Gold assaying

For many years gold mining was a mainstay of the economy. BNZ had several gold melting and assaying rooms at Branches around New Zealand, particularly in the West Coast and Central Otago where raw gold was bought over the counter. 

Gold was melted into gold bars and then exported. BNZ exported most of its gold through Hokitka to Melbourne where it was purchased by the Royal Mint.

Initially, agents of the bank were permitted to travel the gold fields, usually carrying pistol for protection. From the late 1880s laws were introduced which forbade the purchase of gold outside of Bank premises. Bullion Assayers were employed on branch staff to determine the purity of the gold offered for sale by ascertaining, by various processes, the proportion of impurities such as lead and silver to the pure gold.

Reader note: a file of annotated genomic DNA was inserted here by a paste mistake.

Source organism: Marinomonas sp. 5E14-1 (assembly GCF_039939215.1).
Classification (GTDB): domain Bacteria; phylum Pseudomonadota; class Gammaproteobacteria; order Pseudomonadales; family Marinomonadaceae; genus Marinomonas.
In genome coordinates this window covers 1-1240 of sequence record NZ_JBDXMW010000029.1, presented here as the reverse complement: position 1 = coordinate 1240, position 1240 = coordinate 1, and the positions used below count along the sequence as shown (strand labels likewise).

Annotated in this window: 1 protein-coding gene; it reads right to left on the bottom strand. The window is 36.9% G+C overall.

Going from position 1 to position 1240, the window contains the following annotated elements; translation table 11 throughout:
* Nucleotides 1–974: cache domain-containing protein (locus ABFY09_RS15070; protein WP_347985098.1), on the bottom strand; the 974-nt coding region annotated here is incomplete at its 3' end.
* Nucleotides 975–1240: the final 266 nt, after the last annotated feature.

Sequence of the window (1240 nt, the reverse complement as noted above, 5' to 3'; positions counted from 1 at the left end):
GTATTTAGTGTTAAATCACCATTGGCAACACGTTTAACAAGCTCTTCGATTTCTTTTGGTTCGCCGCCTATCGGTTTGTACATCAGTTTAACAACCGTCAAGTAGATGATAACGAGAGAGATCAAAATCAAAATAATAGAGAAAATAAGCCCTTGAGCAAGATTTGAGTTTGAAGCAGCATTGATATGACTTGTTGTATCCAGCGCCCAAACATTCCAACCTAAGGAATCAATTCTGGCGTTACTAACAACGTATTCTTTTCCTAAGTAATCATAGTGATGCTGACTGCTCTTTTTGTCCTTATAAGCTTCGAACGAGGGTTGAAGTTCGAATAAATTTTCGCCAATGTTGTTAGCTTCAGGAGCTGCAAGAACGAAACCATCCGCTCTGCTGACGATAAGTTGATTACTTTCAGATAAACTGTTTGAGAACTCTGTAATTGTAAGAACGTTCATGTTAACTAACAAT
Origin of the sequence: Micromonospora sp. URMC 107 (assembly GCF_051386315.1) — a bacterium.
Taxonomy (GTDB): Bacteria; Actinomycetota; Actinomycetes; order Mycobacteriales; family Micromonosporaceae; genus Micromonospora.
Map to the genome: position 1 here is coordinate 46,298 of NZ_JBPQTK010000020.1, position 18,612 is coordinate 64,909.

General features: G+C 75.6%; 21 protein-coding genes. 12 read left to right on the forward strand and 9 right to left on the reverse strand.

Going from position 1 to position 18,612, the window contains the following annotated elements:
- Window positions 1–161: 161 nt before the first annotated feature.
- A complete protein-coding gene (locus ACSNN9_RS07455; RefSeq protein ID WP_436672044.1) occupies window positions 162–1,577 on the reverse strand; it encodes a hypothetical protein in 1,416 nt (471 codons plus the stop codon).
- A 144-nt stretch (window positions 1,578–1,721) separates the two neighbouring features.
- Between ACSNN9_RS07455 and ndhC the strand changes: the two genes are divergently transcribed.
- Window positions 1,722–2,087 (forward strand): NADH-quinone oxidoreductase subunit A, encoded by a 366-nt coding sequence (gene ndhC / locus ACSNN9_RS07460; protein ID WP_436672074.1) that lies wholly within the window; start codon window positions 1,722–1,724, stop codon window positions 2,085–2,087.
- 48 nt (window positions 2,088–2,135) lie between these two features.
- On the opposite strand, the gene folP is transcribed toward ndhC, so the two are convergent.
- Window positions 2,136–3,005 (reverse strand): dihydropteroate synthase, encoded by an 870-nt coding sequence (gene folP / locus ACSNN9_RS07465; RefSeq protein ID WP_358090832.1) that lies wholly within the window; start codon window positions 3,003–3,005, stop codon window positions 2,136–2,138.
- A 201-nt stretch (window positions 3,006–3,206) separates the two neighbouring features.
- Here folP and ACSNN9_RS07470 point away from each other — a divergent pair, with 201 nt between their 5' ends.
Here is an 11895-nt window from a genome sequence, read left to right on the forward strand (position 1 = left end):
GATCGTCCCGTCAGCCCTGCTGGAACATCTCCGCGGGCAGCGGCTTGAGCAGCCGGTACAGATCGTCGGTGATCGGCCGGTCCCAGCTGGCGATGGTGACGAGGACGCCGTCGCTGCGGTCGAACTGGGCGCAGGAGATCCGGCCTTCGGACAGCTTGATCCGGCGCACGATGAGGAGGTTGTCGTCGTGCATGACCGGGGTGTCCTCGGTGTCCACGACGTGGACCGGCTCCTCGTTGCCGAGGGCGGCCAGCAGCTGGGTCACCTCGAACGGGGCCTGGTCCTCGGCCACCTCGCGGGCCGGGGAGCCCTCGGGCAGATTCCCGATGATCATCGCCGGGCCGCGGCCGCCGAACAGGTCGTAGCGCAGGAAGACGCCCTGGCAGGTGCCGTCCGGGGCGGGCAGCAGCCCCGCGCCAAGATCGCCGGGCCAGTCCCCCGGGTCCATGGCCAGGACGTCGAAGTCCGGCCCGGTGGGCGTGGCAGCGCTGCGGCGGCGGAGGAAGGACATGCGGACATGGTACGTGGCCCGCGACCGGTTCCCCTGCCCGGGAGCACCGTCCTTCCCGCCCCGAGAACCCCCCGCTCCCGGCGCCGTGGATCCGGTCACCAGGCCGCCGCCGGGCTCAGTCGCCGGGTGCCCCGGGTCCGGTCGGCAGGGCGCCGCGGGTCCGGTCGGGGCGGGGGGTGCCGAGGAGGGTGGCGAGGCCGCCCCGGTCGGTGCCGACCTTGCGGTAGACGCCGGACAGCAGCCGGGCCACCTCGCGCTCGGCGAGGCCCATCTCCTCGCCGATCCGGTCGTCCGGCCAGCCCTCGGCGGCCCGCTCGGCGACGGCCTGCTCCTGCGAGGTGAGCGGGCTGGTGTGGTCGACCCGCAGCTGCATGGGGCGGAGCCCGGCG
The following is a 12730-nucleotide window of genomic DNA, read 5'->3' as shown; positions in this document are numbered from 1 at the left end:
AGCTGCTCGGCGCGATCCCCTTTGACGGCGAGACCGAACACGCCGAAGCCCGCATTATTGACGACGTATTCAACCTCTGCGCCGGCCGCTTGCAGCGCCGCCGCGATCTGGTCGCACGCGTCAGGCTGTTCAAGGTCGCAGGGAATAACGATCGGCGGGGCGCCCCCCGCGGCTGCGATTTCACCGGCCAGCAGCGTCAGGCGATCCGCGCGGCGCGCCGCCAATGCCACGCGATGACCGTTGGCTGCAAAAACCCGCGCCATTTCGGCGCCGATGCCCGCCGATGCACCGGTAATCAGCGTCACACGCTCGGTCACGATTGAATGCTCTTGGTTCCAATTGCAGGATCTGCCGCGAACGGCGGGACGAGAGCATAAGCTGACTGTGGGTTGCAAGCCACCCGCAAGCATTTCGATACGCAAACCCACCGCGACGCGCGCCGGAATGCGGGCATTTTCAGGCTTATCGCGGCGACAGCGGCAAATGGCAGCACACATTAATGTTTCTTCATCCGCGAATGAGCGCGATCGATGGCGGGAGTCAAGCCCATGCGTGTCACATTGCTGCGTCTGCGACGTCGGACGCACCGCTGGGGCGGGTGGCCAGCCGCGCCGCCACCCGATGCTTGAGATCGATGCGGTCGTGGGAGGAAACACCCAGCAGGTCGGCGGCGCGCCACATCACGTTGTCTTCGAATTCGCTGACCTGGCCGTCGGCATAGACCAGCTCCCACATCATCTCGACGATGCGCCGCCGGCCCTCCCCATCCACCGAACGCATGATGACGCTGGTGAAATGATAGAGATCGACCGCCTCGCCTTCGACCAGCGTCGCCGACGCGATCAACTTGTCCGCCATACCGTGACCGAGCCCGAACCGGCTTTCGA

At the time it was necessary for an Assayer to be qualified. BNZ staff member Mr Stewart Inglis joined BNZ at Thames in 1925 and completed his assaying exams at the Thames school of Mines in 1926. He was appointed an Assayer of Gold by the Governor General of the day, Sir Charles Fergusson in 1928. Inglis worked as an Assayer at Thames until 1933 when he transferred to BNZ Takapau. 

The banks last assayer was Mr E. W. (Ted) Ashby in Dunedin. Smelting of gold into ingots continued at the Dunedin branch right up to 1962, this was the last known assaying room operated by a Bank in New Zealand. It is thought the last gold purchased by the bank was at Thames on 2 June 1954, the weight was 4 troy ounces and 11 pennyweights. 1 troy ounce was equivalent to 31.103 grams.

Queenstown Miners Right 1889

Queenstown Gold Miners Right - 1889

Ted Ashby 1952

Ted Ashby - 1952

Gold processing and Assaying 2

The Assaying process - 1962